Logs may represent application logs, machine generated events, or system logs. OpenTelemetry has defined a log data model for representing log data.
You can send logs using OpenTelemetry tooling, correlate them with applications, and view them in New Relic.
As the OpenTelemetry Protocol matures and more components are declared stable, we intend to move the version supported by our OTLP endpoints from v0.10.0 to a more recent release, at least v0.16.0, before September 2022.
Additional communication will be forthcoming regarding the EOL timeline for v0.10.0 support and actions you can take to minimize disruption as the community moves toward a more stable release of OTLP.
- Receive logs from any of the log receivers. Some of the receiver options include Filelog Receiver, Fluent Forward Receiver, and Syslog Receiver.
- Process logs, potentially annotating them with resource information. Some of the processor options include Resource Detection Processor and Resource Processor.
- Export logs to New Relic via the OTLP exporter.
Application logs are more useful if they're correlated with other telemetry data produced by the application. The OpenTelemetry semantic convention for services specifies
service.name as a required field. All application metric, trace, and log data sent to New Relic with the same
service.name are associated with the same entity.
The specifics of how logs get annotated with the
service.name resource attribute depends on the application's environment:
- Applications may produce structured JSON logs, which you can configure to include
service.nameas another field.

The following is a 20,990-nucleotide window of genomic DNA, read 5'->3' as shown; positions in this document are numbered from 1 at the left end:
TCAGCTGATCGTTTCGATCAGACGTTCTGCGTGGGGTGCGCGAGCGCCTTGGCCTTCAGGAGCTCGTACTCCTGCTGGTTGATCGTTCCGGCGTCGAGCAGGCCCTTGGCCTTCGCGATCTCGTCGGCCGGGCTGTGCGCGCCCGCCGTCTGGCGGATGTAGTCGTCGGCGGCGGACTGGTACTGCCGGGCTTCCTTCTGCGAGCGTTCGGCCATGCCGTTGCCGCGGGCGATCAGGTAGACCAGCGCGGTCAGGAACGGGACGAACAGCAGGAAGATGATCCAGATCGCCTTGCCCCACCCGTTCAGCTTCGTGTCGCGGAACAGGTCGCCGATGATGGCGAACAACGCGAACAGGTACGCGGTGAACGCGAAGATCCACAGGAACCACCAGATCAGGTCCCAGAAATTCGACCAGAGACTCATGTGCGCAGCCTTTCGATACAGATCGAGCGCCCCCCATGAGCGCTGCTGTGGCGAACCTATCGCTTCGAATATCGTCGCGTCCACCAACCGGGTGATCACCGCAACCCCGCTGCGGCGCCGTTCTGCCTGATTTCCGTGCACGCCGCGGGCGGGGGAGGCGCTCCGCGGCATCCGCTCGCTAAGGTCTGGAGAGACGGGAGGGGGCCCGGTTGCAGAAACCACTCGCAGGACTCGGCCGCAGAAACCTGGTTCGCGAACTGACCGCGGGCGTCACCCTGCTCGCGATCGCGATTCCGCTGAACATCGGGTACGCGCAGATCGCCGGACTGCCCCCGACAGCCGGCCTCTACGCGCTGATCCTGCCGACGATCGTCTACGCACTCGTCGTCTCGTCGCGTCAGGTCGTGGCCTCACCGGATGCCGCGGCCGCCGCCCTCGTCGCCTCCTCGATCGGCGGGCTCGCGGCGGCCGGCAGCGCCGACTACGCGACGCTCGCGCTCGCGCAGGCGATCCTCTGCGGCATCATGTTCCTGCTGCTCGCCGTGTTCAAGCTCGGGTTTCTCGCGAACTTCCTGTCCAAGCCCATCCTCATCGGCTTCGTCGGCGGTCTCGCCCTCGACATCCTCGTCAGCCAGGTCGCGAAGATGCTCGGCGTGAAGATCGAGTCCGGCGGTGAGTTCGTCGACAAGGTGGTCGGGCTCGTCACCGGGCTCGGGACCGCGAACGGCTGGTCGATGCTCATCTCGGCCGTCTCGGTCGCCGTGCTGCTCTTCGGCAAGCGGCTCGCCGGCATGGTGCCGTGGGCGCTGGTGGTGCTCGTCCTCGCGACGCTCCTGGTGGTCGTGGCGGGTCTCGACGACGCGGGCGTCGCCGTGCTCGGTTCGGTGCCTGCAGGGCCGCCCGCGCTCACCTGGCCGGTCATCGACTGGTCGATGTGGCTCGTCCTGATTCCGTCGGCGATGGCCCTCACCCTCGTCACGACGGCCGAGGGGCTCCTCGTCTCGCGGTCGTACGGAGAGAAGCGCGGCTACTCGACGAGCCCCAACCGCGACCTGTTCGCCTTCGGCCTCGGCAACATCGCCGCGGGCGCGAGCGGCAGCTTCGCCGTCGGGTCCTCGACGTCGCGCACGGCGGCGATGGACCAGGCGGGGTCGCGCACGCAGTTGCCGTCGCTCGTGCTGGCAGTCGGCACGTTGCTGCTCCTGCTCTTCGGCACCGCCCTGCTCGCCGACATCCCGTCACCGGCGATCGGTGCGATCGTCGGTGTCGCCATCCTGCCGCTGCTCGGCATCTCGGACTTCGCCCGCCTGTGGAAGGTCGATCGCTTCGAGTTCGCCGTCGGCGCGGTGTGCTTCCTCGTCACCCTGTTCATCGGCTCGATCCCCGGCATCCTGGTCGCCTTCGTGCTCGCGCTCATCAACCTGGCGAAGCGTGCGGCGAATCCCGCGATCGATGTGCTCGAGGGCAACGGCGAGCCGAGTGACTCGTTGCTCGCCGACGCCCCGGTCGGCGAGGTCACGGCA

- You can deploy applications alongside a dedicated Collector Agent instance, which you can configure with a Resource Processor to annotate logs with the
Optionally, additional application trace context (sometimes called execution context) can be propagated to log messages. The setup and availability of this depends on the language and logging framework used by the application. The general strategy is to set up the application to write structured JSON logs and to configure it to extract trace context into specified trace context fields on available log messages.
The Logs in Context with Log4j2 example in GitHub demonstrates an end-to-end working example for a simple Java application using Log4j2.
Here are two ways you can view logs:
- Look in the New Relic Logs UI.
- If your logs are correlated with an application, view them in the context of the application.
timeUnixNano field is optional according to the OpenTelemetry specification for log data. When
timeUnixNano is not present New Relic will use the time that the data was received for the New Relic log timestamp.